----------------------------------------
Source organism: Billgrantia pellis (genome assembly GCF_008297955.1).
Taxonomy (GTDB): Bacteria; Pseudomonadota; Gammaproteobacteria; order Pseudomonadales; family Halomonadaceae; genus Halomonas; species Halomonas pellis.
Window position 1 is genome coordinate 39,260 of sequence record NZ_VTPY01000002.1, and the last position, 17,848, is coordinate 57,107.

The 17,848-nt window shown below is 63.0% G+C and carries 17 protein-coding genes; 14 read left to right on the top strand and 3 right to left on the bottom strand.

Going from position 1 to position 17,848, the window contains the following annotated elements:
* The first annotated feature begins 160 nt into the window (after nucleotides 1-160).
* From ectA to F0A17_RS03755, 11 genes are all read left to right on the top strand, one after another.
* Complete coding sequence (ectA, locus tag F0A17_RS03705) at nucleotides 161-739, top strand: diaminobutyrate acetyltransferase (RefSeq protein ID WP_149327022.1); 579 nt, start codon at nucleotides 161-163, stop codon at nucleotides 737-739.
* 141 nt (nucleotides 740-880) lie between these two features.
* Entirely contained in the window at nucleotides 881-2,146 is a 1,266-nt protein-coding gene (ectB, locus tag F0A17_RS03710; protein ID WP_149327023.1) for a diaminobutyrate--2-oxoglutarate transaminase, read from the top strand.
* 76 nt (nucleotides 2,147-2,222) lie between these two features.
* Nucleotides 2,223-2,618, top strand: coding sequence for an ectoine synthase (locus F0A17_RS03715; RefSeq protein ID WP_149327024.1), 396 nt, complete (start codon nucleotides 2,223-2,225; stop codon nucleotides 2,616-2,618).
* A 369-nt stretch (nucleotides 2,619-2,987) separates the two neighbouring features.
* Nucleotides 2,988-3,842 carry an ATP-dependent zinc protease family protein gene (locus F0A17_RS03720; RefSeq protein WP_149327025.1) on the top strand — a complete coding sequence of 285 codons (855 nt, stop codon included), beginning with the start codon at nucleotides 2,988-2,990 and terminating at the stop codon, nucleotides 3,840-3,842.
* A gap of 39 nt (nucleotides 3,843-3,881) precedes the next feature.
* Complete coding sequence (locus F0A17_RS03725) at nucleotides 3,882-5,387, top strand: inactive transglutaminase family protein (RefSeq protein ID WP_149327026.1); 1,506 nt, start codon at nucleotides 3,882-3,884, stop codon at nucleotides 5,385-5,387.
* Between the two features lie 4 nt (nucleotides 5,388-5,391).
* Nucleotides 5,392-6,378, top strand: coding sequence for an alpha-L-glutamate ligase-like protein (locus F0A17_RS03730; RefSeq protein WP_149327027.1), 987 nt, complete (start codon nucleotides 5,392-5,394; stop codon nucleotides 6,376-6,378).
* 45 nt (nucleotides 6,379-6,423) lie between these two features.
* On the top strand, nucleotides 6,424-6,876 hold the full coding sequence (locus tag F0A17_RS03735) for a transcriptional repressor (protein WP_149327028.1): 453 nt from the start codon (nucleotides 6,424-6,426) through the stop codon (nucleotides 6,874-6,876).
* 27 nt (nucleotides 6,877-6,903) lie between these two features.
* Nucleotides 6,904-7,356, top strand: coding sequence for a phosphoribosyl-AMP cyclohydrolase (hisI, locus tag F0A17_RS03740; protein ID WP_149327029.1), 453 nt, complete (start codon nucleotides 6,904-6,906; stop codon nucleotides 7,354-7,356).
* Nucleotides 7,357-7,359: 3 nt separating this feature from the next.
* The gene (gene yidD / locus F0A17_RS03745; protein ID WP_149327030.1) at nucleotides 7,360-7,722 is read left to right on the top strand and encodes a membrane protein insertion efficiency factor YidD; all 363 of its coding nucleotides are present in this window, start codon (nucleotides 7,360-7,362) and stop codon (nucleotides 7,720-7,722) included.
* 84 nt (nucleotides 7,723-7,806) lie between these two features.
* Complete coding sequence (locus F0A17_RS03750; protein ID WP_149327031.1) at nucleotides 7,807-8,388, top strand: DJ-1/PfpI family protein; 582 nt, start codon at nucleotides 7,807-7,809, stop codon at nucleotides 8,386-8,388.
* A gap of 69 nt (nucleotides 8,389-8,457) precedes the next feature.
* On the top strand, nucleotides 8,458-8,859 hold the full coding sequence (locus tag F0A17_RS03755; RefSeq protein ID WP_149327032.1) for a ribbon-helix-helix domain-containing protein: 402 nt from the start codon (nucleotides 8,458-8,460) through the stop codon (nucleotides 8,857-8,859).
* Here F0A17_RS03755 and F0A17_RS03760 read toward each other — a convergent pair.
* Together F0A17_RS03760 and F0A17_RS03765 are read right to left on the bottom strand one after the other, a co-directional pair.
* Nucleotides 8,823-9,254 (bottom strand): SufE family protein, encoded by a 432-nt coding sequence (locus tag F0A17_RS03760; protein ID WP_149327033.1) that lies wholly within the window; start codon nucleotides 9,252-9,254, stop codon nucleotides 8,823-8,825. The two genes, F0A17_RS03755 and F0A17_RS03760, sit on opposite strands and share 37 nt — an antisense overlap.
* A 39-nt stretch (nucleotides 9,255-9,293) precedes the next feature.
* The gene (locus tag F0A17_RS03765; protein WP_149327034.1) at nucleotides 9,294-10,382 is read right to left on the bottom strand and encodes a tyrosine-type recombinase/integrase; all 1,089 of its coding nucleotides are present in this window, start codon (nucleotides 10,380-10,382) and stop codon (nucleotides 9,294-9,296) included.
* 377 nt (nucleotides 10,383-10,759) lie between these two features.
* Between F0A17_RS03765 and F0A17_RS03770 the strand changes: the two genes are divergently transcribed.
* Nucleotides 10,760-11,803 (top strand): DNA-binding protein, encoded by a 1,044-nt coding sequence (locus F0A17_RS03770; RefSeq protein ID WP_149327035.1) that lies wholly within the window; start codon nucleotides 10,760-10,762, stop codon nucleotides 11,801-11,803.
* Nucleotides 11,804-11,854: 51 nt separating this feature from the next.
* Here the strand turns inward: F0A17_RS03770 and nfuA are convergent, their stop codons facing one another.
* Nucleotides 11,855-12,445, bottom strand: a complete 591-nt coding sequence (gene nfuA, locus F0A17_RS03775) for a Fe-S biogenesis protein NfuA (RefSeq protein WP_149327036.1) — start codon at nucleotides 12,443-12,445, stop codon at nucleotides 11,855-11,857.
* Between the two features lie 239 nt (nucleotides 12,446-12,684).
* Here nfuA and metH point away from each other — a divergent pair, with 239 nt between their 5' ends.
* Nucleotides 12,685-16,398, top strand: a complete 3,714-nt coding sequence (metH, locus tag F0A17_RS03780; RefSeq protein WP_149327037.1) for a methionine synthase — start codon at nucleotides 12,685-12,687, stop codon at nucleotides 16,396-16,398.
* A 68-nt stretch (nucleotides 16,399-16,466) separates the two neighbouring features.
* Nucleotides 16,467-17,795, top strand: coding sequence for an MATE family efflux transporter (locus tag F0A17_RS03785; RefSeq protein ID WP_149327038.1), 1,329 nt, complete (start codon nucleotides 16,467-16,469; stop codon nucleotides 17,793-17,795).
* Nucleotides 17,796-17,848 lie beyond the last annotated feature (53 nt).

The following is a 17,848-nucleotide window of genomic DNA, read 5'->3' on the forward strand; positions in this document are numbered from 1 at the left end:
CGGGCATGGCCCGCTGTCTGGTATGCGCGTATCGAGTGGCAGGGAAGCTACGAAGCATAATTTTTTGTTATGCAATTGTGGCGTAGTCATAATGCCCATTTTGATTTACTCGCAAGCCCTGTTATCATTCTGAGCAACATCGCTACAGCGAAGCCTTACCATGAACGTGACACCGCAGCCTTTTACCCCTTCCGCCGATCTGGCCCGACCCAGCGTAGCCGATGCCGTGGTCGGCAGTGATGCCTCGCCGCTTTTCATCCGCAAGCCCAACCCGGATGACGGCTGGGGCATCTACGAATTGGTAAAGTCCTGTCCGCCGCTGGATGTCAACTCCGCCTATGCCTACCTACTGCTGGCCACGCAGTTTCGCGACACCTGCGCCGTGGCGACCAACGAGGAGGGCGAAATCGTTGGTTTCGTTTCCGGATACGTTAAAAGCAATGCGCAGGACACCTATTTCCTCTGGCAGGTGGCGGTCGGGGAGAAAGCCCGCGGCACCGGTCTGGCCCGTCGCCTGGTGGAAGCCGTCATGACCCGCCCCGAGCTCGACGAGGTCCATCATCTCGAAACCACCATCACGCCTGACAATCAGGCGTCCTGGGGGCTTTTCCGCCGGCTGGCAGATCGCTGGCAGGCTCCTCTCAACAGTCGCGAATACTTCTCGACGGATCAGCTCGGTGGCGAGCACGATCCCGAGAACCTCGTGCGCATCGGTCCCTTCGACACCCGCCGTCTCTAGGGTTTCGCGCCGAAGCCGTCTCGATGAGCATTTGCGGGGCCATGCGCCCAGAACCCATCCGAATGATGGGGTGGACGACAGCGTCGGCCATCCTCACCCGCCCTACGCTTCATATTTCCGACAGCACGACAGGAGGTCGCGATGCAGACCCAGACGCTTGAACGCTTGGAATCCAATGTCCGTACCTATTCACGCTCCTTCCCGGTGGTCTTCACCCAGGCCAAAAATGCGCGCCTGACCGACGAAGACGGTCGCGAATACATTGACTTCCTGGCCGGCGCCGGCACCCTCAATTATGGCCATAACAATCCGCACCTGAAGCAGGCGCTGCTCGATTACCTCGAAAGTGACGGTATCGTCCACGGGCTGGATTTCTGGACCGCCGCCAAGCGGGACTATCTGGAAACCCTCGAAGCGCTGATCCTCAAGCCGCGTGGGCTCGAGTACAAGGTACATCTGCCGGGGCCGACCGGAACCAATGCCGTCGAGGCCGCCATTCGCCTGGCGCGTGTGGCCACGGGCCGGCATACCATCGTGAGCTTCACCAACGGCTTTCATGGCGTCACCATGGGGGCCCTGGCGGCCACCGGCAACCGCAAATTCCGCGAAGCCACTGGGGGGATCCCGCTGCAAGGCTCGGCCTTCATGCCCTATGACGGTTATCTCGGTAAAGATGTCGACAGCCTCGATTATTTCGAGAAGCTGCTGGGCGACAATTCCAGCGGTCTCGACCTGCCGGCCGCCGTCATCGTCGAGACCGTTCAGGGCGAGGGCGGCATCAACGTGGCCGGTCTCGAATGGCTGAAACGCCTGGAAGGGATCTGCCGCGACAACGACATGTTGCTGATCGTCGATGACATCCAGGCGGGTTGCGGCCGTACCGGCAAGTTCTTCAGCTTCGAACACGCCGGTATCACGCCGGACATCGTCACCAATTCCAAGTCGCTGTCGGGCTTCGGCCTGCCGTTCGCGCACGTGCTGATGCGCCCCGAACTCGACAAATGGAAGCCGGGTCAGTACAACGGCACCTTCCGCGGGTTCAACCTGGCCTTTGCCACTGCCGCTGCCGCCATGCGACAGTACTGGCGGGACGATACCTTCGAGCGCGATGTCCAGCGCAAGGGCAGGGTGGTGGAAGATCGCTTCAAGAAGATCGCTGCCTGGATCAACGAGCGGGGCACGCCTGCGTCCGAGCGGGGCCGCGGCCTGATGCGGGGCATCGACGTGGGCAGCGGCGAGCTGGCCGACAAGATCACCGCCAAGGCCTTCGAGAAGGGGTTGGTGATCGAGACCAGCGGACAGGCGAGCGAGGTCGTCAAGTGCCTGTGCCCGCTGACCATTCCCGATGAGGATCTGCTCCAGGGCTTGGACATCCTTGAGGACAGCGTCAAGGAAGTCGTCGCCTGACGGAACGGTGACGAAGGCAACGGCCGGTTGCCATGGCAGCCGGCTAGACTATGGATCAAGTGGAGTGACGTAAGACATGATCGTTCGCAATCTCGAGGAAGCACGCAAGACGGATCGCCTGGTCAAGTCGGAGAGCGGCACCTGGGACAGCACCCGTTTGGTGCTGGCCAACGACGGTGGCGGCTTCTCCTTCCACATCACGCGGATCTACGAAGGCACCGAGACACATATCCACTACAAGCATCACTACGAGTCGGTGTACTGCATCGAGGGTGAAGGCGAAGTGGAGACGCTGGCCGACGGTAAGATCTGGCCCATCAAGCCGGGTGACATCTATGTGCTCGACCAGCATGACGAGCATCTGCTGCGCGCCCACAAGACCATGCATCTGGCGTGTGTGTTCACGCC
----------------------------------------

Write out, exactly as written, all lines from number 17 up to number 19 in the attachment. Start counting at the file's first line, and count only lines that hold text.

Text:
* Between the two features lie 4 nt (nucleotides 5,388-5,391).
* Nucleotides 5,392-6,378, top strand: coding sequence for an alpha-L-glutamate ligase-like protein (locus F0A17_RS03730; RefSeq protein WP_149327027.1), 987 nt, complete (start codon nucleotides 5,392-5,394; stop codon nucleotides 6,376-6,378).
* 45 nt (nucleotides 6,379-6,423) lie between these two features.